Well, except for humans. We like to move into an area and turn it into our own personal idea of paradise, regardless of how it conflicts with the reality of a place. It could be that we want our yards to look like they did back on the east coast with manicured lawns, rose bushes, and pest-free vegetable gardens. Maybe our motivation is our recreation, like golf courses. Humans seem to want what they want regardless of where they are, and so long as they can afford it, the reality of the environment in which they find themselves, fast disappearing resources and the needs of the native plants and animals fall off their radar.
|Worth the cost?|
Today we're saying goodbye to an old friend that I've spent a lot of time appreciating from my kitchen window and across my neighbor's fence. The arms are being amputated one by one. The body will be sectioned and removed in manageable hunks. It's probably older than my grandmother's great-grandmother's great-grandmother, and should have lived until my daughter was a much older woman than myself. In a few hours this stately saguaro, icon of the Sonoran desert, will be gone, apparent victim, in this climate, of the excessive amount of irrigation water required to keep the petunias at its base alive...petunias the appropriate color in the appropriate spot for feng shui garden in one of the most beautiful deserts on the planet. In a climate where the plants are so good at storing and managing their resources (a hydrated saguaro is about 90% water), too much of what we like to think of as a good thing will kill a plant that is much easier on, and infinitely more critical to, this environment than we humans are.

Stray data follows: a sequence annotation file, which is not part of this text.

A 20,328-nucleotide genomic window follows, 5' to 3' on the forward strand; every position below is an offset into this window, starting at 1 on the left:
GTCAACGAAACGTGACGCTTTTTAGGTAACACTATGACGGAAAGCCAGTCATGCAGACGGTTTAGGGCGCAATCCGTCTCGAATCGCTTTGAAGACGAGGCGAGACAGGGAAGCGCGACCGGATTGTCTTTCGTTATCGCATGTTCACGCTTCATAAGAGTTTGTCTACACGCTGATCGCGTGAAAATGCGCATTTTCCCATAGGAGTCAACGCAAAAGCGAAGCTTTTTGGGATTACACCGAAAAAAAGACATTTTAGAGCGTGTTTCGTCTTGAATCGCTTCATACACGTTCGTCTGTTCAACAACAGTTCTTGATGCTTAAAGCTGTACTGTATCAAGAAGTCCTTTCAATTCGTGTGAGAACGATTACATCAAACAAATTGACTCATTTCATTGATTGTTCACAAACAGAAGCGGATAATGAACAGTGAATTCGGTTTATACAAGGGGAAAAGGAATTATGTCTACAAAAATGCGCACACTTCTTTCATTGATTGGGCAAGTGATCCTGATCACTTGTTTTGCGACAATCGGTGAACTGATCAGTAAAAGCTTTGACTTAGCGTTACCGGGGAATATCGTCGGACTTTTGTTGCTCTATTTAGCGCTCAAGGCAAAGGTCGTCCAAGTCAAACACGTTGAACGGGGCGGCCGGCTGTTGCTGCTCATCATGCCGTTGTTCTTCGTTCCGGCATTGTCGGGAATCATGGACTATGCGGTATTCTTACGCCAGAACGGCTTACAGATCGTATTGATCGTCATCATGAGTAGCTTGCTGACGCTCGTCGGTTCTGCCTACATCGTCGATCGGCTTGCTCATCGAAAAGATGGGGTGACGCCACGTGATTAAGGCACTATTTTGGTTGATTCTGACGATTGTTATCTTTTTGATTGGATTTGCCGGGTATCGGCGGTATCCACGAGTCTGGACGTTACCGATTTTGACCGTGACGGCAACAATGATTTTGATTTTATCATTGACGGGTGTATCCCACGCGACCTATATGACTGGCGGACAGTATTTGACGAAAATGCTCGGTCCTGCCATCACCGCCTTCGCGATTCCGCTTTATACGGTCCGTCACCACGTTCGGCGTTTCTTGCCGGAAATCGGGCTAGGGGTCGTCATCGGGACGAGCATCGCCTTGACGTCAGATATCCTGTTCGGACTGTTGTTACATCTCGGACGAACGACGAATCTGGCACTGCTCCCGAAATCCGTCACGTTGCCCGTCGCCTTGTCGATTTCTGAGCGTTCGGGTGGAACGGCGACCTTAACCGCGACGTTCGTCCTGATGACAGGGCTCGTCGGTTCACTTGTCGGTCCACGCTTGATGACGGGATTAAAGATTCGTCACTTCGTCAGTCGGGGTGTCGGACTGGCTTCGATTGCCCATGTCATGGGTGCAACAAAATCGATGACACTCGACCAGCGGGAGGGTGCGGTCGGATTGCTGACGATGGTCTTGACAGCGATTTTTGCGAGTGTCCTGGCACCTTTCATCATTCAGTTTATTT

|Symbiotic relationship between the White-winged Dove and the saguaro...|
food and a nesting site for pollination services rendered
|Phyrrhuloxia at the feast|
And so much more than this huge multi-armed saguaro will be lost. There were probably close to 100 nest cavities in its flesh, providing wonderful safe temperature-regulated places for our desert birds to raise their young. Gila Woodpeckers and Gilded Flickers excavated every one of those holes, but they were eventually occupied by many different birds as well, from Screech Owls and Pygmy Owls, Purple Martins, Ash-throated Flycatchers and Brown-crested Flycatchers, House Sparrows, and American Kestrels. Many other birds, from doves to hawks, build nests in the crook of the saguaro's arms.
We felt so lucky to have such a magnificent "bird condo" so close to our yard and loved being part of the extended habitat (birds only care about fences for sitting on). It is doubtful that our yard will any longer be the flight training ground of the Gila Woodpeckers youngsters, being called between our two younger, and cavity-less, saguaros by their diligent parents. The screech owl that flew from that saguaro to our mesquite like clockwork every evening just minutes after the sun set behind the Tucson Mountains, coughing up a pellet of indigestibles from last night's hunt, pooping, and having a rouse to realign his feathers before silently flying off in the darkening evening to find dinner will be very missed. We used to say that he lived next door and we were the outhouse.
|Nectar beyond the pollen is the lure|
|A sad and premature end|
I am more aligned with the Native American notion that we don't really "own" land, but are simply temporary stewards of it. Unfortunately, I have little faith that we humans will recognize what we have before it is gone. I'll take a saguaro over petunias any day. And the senior saguaro next door will be greatly missed, though most importantly, perhaps least of all by me.
|Goodbye, Old Friend|